Indeana Underhill is an extremely talented Cinematographer who’s no stranger to the industry. In an exclusive interview with ProductionHUB, Inde shares her experience wrapping her first feature film a few months ago, including sourcing crew and working on a smaller budget. Plus, she tells the journey of becoming a DP, and why choosing the right production technology isn't a one-size-fits-all approach.
PH: Let's dive into your background a bit. Can you provide a summary of your professional experience?
Indeana Underhill: Sure! I have been in the industry for nine years now. I started as a producer and 1st AD in Scotland at my undergrad program. Through the program, I grew interested in cinematography and started an internship at Vantage Film in Bavaria as a prep tech. I met the Vantage team at Camerimage in Poland and would spend a few months each year working in Vantage’s HQ helping in all departments from filtration to learning how to build their infamous Hawk lenses.
When I wasn’t working in their German offices, I was traveling full-time working as a photographer for a Canadian commercial agency and as a freelance camera assistant. Some of the countries I was fortunate to work in were UAE, Qatar, Egypt, Nepal, Argentina, South Korea, Spain, the UK and Canada. I had only DP’d a few projects at that time, then I got into AFI, moved to LA and started working as a DP in the music video and narrative sphere, DPing over 34 projects to date.
PH: What inspired you to get into this industry? How did you know you wanted to be a DP?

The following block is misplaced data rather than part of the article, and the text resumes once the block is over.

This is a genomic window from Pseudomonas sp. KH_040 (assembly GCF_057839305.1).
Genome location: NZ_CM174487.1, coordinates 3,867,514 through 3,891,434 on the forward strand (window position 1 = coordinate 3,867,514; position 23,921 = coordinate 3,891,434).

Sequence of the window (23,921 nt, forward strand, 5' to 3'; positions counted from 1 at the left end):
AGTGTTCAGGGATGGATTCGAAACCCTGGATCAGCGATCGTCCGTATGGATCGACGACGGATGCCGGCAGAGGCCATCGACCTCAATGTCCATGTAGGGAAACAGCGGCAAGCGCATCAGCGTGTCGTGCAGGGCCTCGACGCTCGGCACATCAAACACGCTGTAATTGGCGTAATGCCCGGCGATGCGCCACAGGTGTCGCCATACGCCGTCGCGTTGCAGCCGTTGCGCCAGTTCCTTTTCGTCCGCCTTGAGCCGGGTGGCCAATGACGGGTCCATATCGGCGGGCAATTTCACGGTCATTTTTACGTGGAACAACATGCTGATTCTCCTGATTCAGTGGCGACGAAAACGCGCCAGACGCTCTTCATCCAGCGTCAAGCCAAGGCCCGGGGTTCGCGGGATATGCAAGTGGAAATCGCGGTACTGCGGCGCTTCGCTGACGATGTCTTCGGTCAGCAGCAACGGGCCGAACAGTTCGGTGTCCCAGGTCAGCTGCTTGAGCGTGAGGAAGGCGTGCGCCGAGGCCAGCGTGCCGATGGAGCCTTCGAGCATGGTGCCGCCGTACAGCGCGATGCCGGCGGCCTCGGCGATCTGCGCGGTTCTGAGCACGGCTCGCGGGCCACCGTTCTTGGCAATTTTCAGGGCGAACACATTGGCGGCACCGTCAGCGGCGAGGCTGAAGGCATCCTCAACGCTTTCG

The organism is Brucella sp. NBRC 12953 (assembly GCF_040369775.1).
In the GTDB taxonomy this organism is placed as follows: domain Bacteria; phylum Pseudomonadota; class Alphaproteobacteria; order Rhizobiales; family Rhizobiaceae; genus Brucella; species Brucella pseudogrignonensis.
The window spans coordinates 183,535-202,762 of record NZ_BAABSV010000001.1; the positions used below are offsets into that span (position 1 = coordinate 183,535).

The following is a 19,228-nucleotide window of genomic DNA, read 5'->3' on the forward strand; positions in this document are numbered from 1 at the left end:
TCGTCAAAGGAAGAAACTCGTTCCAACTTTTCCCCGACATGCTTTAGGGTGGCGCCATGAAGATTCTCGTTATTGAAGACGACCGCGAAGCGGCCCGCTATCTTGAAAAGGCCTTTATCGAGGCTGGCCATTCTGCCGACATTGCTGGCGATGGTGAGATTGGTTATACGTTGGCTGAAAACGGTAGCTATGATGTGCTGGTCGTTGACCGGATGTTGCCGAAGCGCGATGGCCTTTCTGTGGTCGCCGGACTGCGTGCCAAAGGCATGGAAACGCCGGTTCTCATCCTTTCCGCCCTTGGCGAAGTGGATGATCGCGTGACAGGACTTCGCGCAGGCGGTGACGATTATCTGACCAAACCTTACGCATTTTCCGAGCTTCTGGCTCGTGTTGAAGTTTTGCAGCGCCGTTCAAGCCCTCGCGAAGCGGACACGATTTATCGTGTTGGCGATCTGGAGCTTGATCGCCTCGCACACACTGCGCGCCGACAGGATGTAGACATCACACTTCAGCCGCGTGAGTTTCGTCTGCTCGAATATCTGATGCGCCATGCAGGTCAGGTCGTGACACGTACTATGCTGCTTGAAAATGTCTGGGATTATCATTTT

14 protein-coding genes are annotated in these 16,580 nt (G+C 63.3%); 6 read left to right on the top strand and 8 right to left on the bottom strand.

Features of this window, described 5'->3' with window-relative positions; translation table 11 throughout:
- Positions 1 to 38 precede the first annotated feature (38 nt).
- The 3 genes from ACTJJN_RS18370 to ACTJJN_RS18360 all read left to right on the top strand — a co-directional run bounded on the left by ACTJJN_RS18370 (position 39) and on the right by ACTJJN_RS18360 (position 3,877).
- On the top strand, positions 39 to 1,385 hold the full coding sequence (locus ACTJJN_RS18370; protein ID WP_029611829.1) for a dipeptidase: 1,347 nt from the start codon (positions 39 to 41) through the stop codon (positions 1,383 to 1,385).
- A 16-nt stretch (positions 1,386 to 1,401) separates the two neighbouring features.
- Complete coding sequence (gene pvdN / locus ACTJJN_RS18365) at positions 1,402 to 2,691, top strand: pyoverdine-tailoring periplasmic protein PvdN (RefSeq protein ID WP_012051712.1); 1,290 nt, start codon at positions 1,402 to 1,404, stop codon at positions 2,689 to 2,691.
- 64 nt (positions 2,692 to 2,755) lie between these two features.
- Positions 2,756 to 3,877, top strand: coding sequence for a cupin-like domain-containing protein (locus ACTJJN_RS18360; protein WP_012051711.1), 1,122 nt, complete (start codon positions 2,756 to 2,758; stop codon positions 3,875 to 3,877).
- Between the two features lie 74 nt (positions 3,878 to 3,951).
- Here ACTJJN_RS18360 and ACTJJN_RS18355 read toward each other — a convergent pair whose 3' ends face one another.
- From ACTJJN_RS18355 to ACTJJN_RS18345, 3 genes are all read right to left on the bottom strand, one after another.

Indeana Underhill: My father took me to the movies twice a week, every week throughout my childhood. He would buy movie passes in bulk that we could grab out of the drawer next to the front door. It wasn’t until Tree of Life came out when I was in high school that I really started to think about a career in film. Could I really work in the industry? Where do I begin? How do I get my name in those credits? I went into film thinking I’d be a director, simply because I didn’t know other creative roles existed. I decided to become a DP because I wanted to know how to actually create the images I wanted to capture.
PH: Who are some of your inspirations? What else inspires you?
Indeana Underhill: My travel and stay in Egypt and Nepal have since inspired a lot of my work. The warm, often sodium, lighting in an ancient city, the surrounding scents lingering in the gritty air, and the religious call to prayer that sounds throughout the city. There is no other feeling of community I have experience in my life than in my time in the Middle East. If we can make our films feel as visceral as a walk around Cairo at sunset, I think we are on the right path.
PH: You also wrapped your first feature film recently. What was that experience like?